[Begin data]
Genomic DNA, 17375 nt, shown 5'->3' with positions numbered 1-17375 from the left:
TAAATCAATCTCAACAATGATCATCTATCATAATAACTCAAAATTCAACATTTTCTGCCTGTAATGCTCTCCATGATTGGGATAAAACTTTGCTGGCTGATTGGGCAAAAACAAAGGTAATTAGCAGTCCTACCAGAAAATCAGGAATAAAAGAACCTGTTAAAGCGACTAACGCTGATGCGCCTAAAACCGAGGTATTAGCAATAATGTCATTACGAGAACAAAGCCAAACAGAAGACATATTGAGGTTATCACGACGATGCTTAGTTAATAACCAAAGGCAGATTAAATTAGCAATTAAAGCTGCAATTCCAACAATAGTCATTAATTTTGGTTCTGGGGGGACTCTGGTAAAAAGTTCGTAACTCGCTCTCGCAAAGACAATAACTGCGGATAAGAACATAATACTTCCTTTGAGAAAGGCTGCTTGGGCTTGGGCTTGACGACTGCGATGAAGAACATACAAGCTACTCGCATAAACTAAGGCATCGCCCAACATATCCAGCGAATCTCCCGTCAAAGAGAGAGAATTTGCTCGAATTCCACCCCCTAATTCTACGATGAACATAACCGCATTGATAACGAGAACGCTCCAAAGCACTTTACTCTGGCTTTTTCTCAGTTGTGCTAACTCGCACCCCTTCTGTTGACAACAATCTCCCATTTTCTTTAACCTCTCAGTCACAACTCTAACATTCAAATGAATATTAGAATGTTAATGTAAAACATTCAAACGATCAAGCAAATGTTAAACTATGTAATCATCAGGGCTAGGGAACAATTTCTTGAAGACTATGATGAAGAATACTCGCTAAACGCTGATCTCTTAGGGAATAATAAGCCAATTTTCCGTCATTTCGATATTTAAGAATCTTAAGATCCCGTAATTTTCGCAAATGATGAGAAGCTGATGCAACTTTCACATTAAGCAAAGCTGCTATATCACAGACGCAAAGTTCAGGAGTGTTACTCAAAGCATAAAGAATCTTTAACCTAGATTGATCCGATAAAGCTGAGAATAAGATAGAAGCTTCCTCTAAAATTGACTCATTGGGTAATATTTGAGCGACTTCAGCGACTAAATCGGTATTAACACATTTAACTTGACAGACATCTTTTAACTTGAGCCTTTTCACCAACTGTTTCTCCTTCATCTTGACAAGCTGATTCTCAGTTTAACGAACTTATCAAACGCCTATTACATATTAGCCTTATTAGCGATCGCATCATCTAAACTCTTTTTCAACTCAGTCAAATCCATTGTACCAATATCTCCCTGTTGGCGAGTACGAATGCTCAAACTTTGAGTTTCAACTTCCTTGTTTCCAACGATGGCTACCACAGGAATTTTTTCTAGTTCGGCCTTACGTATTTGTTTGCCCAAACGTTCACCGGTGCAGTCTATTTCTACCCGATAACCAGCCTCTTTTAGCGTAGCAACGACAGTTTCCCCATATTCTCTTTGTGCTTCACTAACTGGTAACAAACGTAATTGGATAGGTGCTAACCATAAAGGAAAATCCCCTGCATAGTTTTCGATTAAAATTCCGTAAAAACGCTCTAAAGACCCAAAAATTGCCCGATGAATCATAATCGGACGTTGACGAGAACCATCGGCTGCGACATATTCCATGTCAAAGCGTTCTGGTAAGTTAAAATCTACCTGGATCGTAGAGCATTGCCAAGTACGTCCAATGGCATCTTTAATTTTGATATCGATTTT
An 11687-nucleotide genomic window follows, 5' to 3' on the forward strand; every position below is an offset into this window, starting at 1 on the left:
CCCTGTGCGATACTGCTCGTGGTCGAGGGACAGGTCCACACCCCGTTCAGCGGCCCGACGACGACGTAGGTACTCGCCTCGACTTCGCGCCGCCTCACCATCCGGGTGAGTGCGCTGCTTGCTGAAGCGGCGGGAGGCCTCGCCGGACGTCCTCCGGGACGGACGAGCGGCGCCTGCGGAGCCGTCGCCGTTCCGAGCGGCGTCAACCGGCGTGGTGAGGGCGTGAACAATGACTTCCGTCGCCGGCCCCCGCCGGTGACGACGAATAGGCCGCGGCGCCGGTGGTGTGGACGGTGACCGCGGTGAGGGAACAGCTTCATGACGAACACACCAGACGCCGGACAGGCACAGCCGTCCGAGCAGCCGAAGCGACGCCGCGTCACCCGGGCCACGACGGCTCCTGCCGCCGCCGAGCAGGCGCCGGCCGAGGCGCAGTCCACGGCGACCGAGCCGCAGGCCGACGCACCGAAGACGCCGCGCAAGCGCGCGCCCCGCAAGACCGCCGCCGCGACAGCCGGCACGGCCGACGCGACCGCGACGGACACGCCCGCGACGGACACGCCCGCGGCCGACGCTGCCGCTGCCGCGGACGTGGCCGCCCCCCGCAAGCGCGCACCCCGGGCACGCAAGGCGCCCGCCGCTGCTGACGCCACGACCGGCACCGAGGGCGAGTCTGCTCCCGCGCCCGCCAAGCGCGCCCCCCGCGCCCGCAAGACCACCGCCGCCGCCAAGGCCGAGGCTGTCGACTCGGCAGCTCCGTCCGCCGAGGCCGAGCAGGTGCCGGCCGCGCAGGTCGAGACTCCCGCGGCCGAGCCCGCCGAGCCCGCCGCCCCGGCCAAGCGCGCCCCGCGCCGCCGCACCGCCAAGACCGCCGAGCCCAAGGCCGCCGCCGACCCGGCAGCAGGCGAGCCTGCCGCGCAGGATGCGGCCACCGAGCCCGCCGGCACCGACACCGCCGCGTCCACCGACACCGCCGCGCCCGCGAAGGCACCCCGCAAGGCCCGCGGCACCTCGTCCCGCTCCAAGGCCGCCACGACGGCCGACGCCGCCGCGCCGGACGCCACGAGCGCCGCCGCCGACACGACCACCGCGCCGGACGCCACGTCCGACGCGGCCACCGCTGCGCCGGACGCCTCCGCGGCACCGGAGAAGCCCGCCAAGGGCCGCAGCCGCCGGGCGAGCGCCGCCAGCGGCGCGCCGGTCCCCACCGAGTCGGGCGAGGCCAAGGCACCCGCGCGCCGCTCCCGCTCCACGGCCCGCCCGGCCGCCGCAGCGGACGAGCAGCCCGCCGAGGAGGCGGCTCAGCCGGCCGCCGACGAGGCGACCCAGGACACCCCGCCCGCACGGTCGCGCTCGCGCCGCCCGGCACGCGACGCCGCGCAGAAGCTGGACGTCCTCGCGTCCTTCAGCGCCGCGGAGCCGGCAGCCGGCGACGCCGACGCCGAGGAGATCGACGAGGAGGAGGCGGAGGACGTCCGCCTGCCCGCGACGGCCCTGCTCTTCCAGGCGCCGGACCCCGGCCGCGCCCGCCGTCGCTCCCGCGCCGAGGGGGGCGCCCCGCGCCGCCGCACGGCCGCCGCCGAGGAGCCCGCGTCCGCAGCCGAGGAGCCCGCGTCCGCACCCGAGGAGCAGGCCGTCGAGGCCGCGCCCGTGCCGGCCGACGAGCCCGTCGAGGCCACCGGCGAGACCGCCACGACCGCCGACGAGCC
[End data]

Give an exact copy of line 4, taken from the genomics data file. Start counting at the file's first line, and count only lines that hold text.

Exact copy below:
CCCTGTGCGATACTGCTCGTGGTCGAGGGACAGGTCCACACCCCGTTCAGCGGCCCGACGACGACGTAGGTACTCGCCTCGACTTCGCGCCGCCTCACCATCCGGGTGAGTGCGCTGCTTGCTGAAGCGGCGGGAGGCCTCGCCGGACGTCCTCCGGGACGGACGAGCGGCGCCTGCGGAGCCGTCGCCGTTCCGAGCGGCGTCAACCGGCGTGGTGAGGGCGTGAACAATGACTTCCGTCGCCGGCCCCCGCCGGTGACGACGAATAGGCCGCGGCGCCGGTGGTGTGGACGGTGACCGCGGTGAGGGAACAGCTTCATGACGAACACACCAGACGCCGGACAGGCACAGCCGTCCGAGCAGCCGAAGCGACGCCGCGTCACCCGGGCCACGACGGCTCCTGCCGCCGCCGAGCAGGCGCCGGCCGAGGCGCAGTCCACGGCGACCGAGCCGCAGGCCGACGCACCGAAGACGCCGCGCAAGCGCGCGCCCCGCAAGACCGCCGCCGCGACAGCCGGCACGGCCGACGCGACCGCGACGGACACGCCCGCGACGGACACGCCCGCGGCCGACGCTGCCGCTGCCGCGGACGTGGCCGCCCCCCGCAAGCGCGCACCCCGGGCACGCAAGGCGCCCGCCGCTGCTGACGCCACGACCGGCACCGAGGGCGAGTCTGCTCCCGCGCCCGCCAAGCGCGCCCCCCGCGCCCGCAAGACCACCGCCGCCGCCAAGGCCGAGGCTGTCGACTCGGCAGCTCCGTCCGCCGAGGCCGAGCAGGTGCCGGCCGCGCAGGTCGAGACTCCCGCGGCCGAGCCCGCCGAGCCCGCCGCCCCGGCCAAGCGCGCCCCGCGCCGCCGCACCGCCAAGACCGCCGAGCCCAAGGCCGCCGCCGACCCGGCAGCAGGCGAGCCTGCCGCGCAGGATGCGGCCACCGAGCCCGCCGGCACCGACACCGCCGCGTCCACCGACACCGCCGCGCCCGCGAAGGCACCCCGCAAGGCCCGCGGCACCTCGTCCCGCTCCAAGGCCGCCACGACGGCCGACGCCGCCGCGCCGGACGCCACGAGCGCCGCCGCCGACACGACCACCGCGCCGGACGCCACGTCCGACGCGGCCACCGCTGCGCCGGACGCCTCCGCGGCACCGGAGAAGCCCGCCAAGGGCCGCAGCCGCCGGGCGAGCGCCGCCAGCGGCGCGCCGGTCCCCACCGAGTCGGGCGAGGCCAAGGCACCCGCGCGCCGCTCCCGCTCCACGGCCCGCCCGGCCGCCGCAGCGGACGAGCAGCCCGCCGAGGAGGCGGCTCAGCCGGCCGCCGACGAGGCGACCCAGGACACCCCGCCCGCACGGTCGCGCTCGCGCCGCCCGGCACGCGACGCCGCGCAGAAGCTGGACGTCCTCGCGTCCTTCAGCGCCGCGGAGCCGGCAGCCGGCGACGCCGACGCCGAGGAGATCGACGAGGAGGAGGCGGAGGACGTCCGCCTGCCCGCGACGGCCCTGCTCTTCCAGGCGCCGGACCCCGGCCGCGCCCGCCGTCGCTCCCGCGCCGAGGGGGGCGCCCCGCGCCGCCGCACGGCCGCCGCCGAGGAGCCCGCGTCCGCAGCCGAGGAGCCCGCGTCCGCACCCGAGGAGCAGGCCGTCGAGGCCGCGCCCGTGCCGGCCGACGAGCCCGTCGAGGCCACCGGCGAGACCGCCACGACCGCCGACGAGCC